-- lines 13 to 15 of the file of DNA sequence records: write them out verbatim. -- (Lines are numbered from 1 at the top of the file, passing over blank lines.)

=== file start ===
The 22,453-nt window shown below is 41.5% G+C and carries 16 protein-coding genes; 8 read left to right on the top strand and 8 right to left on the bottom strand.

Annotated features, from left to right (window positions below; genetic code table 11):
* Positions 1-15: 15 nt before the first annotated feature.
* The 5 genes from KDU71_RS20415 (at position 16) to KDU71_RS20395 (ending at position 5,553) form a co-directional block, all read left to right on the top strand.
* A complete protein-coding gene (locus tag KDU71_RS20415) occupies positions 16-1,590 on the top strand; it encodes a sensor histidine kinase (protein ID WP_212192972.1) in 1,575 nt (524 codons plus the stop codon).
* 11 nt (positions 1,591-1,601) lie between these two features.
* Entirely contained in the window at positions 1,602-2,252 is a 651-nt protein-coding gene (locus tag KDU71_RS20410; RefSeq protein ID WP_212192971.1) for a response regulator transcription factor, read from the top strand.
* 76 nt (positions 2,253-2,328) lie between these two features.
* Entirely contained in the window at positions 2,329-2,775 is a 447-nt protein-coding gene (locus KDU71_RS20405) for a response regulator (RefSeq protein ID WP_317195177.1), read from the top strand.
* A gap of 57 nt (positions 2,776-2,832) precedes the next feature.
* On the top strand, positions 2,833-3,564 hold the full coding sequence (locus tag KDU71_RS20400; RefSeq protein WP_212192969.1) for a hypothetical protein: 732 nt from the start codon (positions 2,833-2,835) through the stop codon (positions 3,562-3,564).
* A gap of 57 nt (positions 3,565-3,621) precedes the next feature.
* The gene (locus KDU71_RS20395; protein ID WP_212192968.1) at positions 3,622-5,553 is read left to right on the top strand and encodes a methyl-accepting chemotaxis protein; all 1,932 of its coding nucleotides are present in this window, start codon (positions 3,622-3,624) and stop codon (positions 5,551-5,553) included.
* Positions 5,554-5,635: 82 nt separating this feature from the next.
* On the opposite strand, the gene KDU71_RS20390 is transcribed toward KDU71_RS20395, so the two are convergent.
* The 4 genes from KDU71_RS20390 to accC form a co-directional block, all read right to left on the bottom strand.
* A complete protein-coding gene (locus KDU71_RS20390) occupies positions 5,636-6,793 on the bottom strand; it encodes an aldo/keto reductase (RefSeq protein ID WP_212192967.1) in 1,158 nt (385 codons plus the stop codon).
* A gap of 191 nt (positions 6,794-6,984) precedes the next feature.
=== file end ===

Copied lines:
* The gene (locus KDU71_RS20395; protein ID WP_212192968.1) at positions 3,622-5,553 is read left to right on the top strand and encodes a methyl-accepting chemotaxis protein; all 1,932 of its coding nucleotides are present in this window, start codon (positions 3,622-3,624) and stop codon (positions 5,551-5,553) included.
* Positions 5,554-5,635: 82 nt separating this feature from the next.
* On the opposite strand, the gene KDU71_RS20390 is transcribed toward KDU71_RS20395, so the two are convergent.